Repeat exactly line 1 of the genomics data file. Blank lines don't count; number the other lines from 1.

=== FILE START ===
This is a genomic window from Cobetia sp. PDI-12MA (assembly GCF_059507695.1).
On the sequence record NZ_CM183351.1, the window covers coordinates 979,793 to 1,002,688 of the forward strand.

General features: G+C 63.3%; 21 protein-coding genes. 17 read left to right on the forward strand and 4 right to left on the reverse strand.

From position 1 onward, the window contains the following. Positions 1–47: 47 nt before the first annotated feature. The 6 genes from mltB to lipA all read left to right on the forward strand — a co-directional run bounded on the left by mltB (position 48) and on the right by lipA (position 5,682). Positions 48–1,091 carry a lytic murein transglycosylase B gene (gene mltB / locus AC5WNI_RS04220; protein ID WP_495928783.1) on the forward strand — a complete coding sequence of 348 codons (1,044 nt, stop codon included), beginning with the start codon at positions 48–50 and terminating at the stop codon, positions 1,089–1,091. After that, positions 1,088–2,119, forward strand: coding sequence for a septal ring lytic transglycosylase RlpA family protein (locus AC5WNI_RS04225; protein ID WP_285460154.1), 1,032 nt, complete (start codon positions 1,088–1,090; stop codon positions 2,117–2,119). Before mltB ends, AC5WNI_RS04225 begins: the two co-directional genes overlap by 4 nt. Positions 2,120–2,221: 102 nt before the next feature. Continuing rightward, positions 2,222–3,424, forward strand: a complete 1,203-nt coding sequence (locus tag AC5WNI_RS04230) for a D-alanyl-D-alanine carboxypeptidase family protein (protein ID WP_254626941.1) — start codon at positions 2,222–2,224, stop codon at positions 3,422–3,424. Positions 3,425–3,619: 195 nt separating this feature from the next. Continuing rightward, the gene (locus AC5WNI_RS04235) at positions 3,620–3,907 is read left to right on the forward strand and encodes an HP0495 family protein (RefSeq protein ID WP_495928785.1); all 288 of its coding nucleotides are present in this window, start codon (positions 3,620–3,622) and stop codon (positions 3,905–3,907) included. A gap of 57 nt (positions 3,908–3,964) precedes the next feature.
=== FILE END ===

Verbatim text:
This is a genomic window from Cobetia sp. PDI-12MA (assembly GCF_059507695.1).